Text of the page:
In a recent Forbes interview on the retail customer experience, Harley Manning, VP and research director of Forrester’s customer experience team, said; “Customer expectations are rising slowly—but faster than brands are making improvements.” He further elaborated that the average score in the firm’s CX Index™ for US digital retailers decreased from the prior year, with no retailer breaking through the 85th percentile to make it into the “excellent” category.
Today’s complex, digital world relies on computer systems and software and downtime is more than an inconvenience—in many industries, it’s a critical failure that can have a lasting, negative impact on customer experience, the corporate brand and the bottom line.
Wikipedia will tell you that “software testing is an investigation conducted to provide stakeholders with information about the quality of the software product or service under test.” While technically accurate, this definition does not encapsulate all that testing does and how critical the function is in our complex, hyperconnected world.
A recent Bloomberg headline proclaimed, “Human Spaceflight Could be a $23 Billion Industry by 2030.” The article examined a UBS report on space travel, which predicts that “spaceflight” will compete with long-distance airline flights in the not-too-distant future.
It’s a fascinating prospect, and one that underscores how critical it is for software to perform optimally in mission critical environments. Eggplant’s Antony Edwards recently explored this theme in detail in a DigitalisationWorld article, highlighting some of the key technology challenges facing space exploration.
A recent SD Times article suggested that AI is not delivering tangible testing improvements, cautioning “…customers need to realize there’s probably more hype than reality in most of what test solution vendors are saying.” This sentiment reminds us of the unhelpfully polarized “manual-vs-automated test execution” debate that held back testing for 10 years and we’ve only recently moved on from with the realization that there’s a place for both in testing. It would be catastrophic for the testing industry if we went into another 10 year debate of “AI-vs-non-AI” only to realize that there are strong benefits to AI, but it probably doesn’t solve everything.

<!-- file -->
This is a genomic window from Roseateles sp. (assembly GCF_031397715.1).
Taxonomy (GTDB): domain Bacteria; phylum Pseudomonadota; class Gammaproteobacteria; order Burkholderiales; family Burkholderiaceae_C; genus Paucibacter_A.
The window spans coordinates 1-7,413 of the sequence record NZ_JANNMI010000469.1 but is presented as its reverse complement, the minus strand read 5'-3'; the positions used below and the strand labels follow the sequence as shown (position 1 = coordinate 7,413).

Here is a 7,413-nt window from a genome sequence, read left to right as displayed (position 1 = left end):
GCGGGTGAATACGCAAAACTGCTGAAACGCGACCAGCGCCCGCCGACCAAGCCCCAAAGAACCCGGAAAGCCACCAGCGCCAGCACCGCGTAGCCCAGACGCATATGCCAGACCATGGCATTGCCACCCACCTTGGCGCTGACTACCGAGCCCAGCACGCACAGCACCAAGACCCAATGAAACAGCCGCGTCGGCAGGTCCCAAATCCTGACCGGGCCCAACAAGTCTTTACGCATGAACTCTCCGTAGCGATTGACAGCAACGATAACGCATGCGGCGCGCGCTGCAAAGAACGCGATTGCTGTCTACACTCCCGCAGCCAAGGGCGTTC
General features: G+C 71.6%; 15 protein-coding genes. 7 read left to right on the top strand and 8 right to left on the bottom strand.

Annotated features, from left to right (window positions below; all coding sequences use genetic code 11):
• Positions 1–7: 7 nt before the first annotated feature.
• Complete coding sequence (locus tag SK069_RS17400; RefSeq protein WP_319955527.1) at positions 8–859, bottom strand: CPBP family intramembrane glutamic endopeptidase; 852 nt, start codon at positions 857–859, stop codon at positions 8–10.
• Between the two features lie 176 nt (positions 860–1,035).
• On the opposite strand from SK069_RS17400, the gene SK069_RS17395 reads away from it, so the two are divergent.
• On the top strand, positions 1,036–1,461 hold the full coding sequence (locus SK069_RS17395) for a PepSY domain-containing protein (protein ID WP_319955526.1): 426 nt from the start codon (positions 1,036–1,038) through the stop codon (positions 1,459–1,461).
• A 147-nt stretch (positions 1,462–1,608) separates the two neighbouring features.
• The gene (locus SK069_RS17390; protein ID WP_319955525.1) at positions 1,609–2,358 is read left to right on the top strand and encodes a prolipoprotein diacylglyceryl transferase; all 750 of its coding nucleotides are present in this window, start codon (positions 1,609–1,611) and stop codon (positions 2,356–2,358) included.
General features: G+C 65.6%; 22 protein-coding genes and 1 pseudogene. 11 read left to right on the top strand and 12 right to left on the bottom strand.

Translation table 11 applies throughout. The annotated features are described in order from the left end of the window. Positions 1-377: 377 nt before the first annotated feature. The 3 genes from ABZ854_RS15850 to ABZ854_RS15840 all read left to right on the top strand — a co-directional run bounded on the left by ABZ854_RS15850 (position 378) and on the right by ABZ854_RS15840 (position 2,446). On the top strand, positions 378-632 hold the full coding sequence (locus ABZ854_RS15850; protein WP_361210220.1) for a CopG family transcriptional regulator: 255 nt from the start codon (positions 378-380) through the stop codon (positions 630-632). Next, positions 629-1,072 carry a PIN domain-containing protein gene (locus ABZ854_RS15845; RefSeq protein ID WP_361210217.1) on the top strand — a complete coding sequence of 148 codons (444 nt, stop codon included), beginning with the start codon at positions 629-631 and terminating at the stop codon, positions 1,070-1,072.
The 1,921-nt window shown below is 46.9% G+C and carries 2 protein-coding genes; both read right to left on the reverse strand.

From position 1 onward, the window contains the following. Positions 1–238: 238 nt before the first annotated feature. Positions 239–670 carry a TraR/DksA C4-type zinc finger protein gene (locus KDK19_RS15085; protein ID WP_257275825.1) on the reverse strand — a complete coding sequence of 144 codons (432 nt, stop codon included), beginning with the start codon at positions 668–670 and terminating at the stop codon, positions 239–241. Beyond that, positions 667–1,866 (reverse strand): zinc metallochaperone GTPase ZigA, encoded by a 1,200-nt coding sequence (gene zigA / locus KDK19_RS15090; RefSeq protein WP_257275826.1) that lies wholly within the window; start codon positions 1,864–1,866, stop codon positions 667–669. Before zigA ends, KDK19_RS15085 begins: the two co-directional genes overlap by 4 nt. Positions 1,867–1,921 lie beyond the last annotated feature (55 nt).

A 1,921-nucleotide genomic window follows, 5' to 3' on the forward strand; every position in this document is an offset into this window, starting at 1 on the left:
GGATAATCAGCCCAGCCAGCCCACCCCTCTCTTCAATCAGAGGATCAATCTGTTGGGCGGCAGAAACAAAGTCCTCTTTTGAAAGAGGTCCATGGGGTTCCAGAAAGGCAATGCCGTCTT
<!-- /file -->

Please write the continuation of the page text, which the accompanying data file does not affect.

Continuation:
These sentiments are unhelpful and dangerous to the testing community. Sure, there are exaggerated claims about the use and impact of AI in some products, but there are also fantastic products that demonstrate that the technology can deliver real improvements today. Below are just a few examples of how AI can help testing now—not several years down the road:
A recent Forbes Insights survey confirmed that there is strong C-Suite interest in artificial intelligence, with eighty percent of CEOs and eighty-five percent of IT leaders pointing to AI as a core component of their digital transformation efforts. While the technology is sometimes—and mistakenly—associated with job loss, AI’s true power actually lies in its ability to augment human decision-making.